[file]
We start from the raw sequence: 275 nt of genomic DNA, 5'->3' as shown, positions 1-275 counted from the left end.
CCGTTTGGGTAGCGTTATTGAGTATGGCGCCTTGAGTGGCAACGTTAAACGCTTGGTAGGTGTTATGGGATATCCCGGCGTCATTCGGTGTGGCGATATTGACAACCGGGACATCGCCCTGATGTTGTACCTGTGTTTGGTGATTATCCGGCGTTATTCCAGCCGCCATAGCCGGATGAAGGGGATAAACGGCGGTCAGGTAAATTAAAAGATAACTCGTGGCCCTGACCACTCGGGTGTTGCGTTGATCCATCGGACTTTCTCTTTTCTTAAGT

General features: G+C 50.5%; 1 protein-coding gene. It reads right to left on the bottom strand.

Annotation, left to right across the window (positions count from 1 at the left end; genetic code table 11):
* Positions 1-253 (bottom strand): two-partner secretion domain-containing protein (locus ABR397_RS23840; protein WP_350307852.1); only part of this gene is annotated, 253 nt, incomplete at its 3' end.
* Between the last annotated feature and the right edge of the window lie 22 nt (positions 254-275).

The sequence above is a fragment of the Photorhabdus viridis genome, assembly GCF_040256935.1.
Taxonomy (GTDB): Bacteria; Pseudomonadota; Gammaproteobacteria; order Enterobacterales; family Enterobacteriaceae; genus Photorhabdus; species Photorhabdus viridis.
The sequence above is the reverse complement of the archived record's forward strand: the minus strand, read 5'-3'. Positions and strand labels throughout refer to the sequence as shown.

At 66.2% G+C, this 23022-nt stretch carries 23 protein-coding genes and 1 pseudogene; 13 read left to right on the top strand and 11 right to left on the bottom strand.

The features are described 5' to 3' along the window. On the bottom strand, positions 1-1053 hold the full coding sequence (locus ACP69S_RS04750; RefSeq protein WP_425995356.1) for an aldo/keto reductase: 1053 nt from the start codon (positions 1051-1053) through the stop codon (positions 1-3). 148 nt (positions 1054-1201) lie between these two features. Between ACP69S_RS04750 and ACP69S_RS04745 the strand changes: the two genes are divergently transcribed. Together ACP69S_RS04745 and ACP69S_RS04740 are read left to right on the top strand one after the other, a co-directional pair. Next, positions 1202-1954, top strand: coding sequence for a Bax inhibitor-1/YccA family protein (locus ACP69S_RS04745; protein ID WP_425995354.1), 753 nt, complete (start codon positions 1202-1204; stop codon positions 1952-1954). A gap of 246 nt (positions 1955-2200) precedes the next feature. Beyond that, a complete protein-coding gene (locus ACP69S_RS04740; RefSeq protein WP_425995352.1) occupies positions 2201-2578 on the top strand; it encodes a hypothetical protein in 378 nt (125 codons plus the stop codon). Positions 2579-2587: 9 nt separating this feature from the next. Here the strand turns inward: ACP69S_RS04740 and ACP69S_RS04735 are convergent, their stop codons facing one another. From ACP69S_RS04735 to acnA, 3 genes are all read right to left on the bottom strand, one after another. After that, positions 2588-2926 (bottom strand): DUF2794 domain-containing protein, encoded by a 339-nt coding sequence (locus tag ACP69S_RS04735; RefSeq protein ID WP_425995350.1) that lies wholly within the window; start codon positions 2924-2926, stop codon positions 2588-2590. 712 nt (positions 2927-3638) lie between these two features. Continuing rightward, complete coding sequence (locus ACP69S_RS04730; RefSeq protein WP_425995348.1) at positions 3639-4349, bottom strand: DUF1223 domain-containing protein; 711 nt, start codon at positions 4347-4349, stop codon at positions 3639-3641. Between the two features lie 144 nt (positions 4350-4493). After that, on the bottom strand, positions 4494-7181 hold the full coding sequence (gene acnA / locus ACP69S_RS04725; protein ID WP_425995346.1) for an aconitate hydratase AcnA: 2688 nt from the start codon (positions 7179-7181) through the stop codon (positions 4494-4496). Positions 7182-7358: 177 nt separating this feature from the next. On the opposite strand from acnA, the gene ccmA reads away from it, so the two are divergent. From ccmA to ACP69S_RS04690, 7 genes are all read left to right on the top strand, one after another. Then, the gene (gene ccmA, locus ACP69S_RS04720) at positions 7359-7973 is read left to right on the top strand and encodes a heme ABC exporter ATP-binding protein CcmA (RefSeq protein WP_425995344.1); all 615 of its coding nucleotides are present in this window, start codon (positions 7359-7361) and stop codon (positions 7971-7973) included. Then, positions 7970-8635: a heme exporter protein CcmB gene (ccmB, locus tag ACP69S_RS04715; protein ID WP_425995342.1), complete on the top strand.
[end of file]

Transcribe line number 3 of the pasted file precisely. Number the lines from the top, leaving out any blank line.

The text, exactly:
General features: G+C 50.5%; 1 protein-coding gene. It reads right to left on the bottom strand.